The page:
Author: Marcia C. Gerhardt
Rating: 4.8 out of 5 stars
A woman falls to her death during the Houston Rodeo. Was it suicide or murder?
PI Giles Faulkner is hired by the victim’s brother, Boots, to prove the police wrong–that LeeAnn’s death wasn’t suicide. “My baby sister no more kilt herself than a headless chicken!”
Eager to get to work, Giles gets sidetracked when she learns of her brother’s escape from a hospital mental ward. He’s twenty-eight, diagnosed as bipolar-paranoid coupled with a
condition known as the Midnight Disease. When off his meds, Robby turns uncontrollably psychotic. Between frantic calls to goad the police into widening their search for Robby, Giles discovers that LeeAnn had a secret abortion only weeks before her death. More shocking by far is finding LeeAnn’s missing cowboy hat underneath Robby’s bed. Surely he couldn’t be involved in her death?
Desperate to prove that her brother isn’t a killer, and convinced that someone in the Houston Rodeo hierarchy was involved in LeeAnn’s death, Giles continues digging. But before she can get at the truth, she is kidnapped, wounded, and left bleeding beside a remote lake crawling with hungry alligators. Someone wants her dead.
About the Author:
I was born in Texas and will always be a Texan. Not that I will live here forever, but I believe in the old adage, “You can take the girl out of Texas but not Texas out of the girl.”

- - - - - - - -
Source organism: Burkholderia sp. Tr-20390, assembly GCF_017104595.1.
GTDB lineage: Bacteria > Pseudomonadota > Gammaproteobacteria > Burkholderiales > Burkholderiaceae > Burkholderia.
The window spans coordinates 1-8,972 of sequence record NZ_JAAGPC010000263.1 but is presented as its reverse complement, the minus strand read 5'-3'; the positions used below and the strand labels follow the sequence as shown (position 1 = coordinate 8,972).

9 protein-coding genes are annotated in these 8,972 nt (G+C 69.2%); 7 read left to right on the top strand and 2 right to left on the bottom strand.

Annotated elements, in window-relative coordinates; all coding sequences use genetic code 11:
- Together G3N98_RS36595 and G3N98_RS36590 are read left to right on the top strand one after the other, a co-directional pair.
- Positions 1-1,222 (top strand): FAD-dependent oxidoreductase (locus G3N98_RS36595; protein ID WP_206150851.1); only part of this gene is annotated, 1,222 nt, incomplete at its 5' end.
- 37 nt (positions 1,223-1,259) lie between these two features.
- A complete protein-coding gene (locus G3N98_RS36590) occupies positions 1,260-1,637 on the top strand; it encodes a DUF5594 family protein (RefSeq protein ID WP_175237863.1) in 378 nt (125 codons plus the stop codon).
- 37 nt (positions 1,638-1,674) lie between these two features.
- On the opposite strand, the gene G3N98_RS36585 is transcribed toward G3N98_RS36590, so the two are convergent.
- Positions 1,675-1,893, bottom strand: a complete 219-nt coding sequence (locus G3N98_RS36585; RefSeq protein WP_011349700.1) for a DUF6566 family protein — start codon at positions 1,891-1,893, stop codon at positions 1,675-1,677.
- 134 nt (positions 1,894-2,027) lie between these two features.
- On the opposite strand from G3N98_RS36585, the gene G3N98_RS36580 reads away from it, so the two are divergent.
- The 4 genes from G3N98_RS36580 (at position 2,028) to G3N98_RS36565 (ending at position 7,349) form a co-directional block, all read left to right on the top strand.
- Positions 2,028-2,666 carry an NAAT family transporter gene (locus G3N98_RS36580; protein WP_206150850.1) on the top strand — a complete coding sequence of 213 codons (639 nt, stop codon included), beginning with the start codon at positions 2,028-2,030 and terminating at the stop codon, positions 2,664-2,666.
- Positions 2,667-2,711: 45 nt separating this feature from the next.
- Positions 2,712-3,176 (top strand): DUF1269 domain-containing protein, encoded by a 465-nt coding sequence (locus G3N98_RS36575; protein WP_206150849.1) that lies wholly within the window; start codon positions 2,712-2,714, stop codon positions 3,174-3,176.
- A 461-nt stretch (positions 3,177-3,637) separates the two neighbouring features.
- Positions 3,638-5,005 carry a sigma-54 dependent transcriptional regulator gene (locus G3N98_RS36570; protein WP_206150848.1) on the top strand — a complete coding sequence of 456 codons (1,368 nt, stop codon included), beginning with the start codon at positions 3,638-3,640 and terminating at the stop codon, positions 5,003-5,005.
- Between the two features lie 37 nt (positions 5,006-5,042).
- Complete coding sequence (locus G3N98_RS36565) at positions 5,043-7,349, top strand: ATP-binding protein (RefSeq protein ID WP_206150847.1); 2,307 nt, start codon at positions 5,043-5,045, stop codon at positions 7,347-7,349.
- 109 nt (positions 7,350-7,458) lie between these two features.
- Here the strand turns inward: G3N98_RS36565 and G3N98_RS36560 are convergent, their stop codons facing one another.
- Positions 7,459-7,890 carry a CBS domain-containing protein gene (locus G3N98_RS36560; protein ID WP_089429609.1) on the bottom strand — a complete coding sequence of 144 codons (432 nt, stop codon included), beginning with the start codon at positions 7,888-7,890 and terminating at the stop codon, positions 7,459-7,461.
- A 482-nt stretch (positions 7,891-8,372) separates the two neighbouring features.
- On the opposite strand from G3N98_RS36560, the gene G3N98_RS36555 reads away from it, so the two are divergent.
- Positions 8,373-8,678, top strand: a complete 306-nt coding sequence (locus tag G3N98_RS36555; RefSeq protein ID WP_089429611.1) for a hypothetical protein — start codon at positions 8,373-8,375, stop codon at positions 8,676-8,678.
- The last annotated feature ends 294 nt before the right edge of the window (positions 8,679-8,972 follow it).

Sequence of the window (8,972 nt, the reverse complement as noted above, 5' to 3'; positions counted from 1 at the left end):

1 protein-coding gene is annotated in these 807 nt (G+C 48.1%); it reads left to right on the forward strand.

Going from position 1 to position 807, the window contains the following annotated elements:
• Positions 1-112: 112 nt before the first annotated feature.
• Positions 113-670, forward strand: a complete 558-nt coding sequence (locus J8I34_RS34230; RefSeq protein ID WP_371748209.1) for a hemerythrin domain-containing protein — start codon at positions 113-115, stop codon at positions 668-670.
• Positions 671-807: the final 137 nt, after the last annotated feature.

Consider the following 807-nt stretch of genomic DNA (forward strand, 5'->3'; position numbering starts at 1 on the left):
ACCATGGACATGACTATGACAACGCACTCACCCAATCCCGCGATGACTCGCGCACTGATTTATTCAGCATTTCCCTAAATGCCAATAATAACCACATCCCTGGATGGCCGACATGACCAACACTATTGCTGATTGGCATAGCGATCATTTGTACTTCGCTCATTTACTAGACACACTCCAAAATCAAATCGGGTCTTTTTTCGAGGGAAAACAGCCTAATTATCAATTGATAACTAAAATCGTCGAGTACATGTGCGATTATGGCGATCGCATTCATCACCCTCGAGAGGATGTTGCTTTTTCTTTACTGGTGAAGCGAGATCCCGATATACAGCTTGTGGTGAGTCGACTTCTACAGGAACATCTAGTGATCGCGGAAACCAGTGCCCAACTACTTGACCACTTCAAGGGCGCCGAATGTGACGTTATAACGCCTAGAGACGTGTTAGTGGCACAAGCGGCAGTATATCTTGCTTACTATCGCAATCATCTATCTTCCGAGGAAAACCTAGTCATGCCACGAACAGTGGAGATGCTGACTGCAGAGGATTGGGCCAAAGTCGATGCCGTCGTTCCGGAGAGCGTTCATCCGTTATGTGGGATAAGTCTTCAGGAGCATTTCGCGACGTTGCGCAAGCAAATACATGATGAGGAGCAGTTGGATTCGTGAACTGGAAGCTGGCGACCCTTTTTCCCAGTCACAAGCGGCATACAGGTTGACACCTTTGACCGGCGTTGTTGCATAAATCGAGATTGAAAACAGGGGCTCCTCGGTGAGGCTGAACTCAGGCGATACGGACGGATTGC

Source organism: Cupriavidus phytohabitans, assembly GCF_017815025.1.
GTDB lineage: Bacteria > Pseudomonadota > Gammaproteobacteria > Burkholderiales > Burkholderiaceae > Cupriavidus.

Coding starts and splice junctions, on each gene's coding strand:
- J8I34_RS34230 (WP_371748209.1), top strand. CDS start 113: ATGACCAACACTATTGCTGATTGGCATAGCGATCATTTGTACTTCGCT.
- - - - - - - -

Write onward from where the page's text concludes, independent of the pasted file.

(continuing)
When I was in grade school, my teachers somehow got word that I liked to make up stories. So when the classroom grew restless, the boys shooting spitballs at each other, the girls giggling loudly and passing notes to each other, I was inevitably called to the front of the class, the teacher shouting for the class to settle down. That I was going to tell them a story they had never heard before. Whew! Talk about pressure.
So I began and quickly realized that in order to keep the attention of twenty hyper kids, you had to capture their attention with your very first sentence and sprinkle throughout contentious arguments and impossible obstacles for the imaginary characters I was struggling to portray. I didn’t always succeed. But I learned.
When I write now, be it a novel or a play or a poem, I remind myself not to fall so much in love with my subject(s) that I ramble on in complete self-indulgence. My current audience is not in grade school, but adults grow impatient too, and within the time it takes to watch a television commercial, readers deserve to know their attention is worth the effort.
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